Indus Valley on Tides of History

Patrick Wyman interviewing a specialist on the IVC. Pretty interesting, though I’m mildly skeptical of the idea of what seems like a pre-state primitive democracy being the political system in the IVC.

6 thoughts on “Indus Valley on Tides of History”

  1. I read “Killing the Priest-King” a while back and was quite impressed with the investigation of the cultural homogeneity and missing markers of elites in the Indian Bronze Age. So very happy to hear this interview of Adam Green in a bit more detail. Thanks to Razib for posting on Brown Pundits.

    While I agree with the author’s contention that John Marshall’s insight about elites (or the lack of) still holds true for the IVC, social insights from unrelated fields should make us pause.

    The primary one is the discovery of multi-cropping at Rakhigarhi (Bates, Petrie) – that dated rice cultivation (as a summer crop) to 2400 BCE. If we combine this insight with that of Talhelm – that rice farming societies have higher social norms and are tightly linked – then it follows that the IVC cities might have “not been egalitarian” at all.

    I, for one, think that the Indian civilizational continuum continues to place relevance on group allegiance and continuity and it would be discordant to project egalitarianism on the IVC. It is similar to the Confucian value system which values collectivism and harmony over individualism (another rice-growing brother society).

    Regarding the material homogeneity itself, my favourite one is Irawati Karve’s who hypothesized the beginning of the varna-kula (caste) continuum in the IVC. Quite a lot of Indian archaeologists have continued to work within this hypothesis.

    An Indian twitter user found Lamberg-Karlovsky’s supposition about the cultural homogeneity of the IVC. Reproducing it here –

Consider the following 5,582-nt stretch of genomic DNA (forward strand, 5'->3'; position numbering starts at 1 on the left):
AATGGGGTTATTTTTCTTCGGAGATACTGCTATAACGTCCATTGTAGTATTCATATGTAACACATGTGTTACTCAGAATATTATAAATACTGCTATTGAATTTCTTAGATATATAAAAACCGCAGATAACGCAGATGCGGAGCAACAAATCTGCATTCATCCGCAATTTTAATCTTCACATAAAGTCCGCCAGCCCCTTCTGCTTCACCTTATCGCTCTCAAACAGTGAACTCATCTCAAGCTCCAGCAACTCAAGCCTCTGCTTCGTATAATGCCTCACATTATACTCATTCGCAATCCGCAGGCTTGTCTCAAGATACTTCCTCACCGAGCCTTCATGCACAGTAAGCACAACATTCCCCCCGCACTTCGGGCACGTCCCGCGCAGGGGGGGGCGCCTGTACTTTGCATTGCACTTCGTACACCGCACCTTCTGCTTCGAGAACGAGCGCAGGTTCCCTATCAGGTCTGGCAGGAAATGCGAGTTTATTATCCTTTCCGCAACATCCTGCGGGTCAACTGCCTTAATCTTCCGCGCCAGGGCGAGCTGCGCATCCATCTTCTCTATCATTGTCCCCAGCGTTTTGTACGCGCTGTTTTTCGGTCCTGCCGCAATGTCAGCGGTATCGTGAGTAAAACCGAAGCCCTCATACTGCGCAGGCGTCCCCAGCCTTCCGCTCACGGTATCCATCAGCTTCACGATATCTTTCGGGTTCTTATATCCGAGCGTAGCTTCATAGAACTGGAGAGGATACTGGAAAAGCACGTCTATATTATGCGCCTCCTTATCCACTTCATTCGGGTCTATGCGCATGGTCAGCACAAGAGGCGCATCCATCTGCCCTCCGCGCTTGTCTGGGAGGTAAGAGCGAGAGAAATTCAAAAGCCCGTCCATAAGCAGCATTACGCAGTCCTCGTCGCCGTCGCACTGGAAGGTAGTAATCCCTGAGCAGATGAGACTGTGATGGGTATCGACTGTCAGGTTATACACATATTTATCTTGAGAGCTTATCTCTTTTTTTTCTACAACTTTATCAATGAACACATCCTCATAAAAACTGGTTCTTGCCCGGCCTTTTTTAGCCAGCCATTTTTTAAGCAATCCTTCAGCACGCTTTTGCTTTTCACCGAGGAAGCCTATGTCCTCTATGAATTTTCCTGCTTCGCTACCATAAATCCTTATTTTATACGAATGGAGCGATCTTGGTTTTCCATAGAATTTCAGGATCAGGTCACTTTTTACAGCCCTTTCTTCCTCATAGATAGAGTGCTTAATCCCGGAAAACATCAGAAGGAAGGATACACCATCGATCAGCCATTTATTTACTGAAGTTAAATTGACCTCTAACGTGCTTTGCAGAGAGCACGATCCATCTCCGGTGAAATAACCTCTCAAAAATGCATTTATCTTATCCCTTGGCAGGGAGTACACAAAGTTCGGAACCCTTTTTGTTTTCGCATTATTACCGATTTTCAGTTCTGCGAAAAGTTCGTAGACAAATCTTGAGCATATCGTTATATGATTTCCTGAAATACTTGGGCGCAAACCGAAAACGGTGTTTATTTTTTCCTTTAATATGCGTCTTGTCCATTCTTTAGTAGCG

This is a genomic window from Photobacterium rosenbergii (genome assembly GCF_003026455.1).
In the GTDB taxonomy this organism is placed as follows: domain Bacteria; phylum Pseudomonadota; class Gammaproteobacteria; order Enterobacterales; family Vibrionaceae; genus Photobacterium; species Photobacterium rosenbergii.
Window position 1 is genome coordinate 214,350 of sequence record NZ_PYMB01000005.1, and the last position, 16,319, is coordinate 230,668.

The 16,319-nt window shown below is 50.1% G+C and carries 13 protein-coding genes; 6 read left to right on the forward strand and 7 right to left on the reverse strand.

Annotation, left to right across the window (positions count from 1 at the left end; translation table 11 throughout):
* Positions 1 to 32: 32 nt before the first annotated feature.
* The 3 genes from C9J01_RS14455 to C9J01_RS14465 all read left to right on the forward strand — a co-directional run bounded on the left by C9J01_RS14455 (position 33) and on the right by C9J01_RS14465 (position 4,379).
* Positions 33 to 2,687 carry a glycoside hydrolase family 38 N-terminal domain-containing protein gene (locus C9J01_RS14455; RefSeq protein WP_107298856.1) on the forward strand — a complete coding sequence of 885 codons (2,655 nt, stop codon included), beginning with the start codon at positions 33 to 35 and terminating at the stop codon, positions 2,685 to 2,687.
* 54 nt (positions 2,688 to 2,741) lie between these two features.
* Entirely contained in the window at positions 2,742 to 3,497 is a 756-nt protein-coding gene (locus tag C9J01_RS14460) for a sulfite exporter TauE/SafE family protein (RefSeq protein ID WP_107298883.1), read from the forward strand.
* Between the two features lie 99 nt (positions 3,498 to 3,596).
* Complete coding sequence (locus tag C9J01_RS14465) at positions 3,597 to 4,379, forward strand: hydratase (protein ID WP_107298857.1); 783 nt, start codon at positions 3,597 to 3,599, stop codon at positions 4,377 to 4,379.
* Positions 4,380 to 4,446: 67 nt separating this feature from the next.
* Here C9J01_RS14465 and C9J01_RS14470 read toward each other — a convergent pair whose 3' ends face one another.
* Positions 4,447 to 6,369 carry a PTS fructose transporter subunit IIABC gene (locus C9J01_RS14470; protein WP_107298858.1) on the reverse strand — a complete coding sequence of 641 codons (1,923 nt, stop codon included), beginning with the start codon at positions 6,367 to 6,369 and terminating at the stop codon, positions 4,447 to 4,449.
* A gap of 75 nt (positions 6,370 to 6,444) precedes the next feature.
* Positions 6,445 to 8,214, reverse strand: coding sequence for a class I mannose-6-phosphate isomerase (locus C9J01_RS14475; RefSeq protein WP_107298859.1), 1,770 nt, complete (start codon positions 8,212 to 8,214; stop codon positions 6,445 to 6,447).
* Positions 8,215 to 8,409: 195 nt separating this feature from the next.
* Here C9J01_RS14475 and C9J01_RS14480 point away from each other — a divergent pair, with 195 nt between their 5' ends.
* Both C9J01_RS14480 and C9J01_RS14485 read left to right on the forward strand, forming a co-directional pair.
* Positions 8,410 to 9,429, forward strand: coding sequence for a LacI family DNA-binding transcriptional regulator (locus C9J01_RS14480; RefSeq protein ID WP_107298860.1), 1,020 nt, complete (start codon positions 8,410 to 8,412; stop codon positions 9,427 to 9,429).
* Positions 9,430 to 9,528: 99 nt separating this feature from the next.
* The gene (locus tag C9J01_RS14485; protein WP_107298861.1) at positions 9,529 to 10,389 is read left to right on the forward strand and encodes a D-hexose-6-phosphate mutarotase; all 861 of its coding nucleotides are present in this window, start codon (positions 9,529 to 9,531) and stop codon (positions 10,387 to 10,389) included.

“Not only is there a uniformity of culture, but the physical layout of the community is replicated irrespective of whether it is the 5-acre site of Allahdino or the 150 acre site of Mohenjo-Daro. Lamberg-Karlovsky believes this “enigma” can be adequately explained by supposing that only an exceptional social organization such as the caste system can account for this. ”

    Another minor nitpick – It’s time to move beyond the moniker of the IVC and upgrade the term with the latest archaeological findings. Rakhigarhi – which is turning out to be the IVC’s largest city ever – is not even in the Indus river basin!! It is in the middle of the Ghaggar Hakra river basin, which was mapped by British cartographers in the 18th century as the Sarsuti (Saraswati).

    Rakhigarhi is already the site for ground-breaking papers such as the Bates-Petrie paper (rice) or the Narasimhan-Shinde (genetics). The secret of Rakhigarhi is that the spatial separation in cultures (Early, Mature, Late) is also separated physically.

    BTW, the archaeologist Manjul (of Sinauli fame) is currently leading a multi-year excavation at Rakhigarhi. We can expect critical breakthroughs.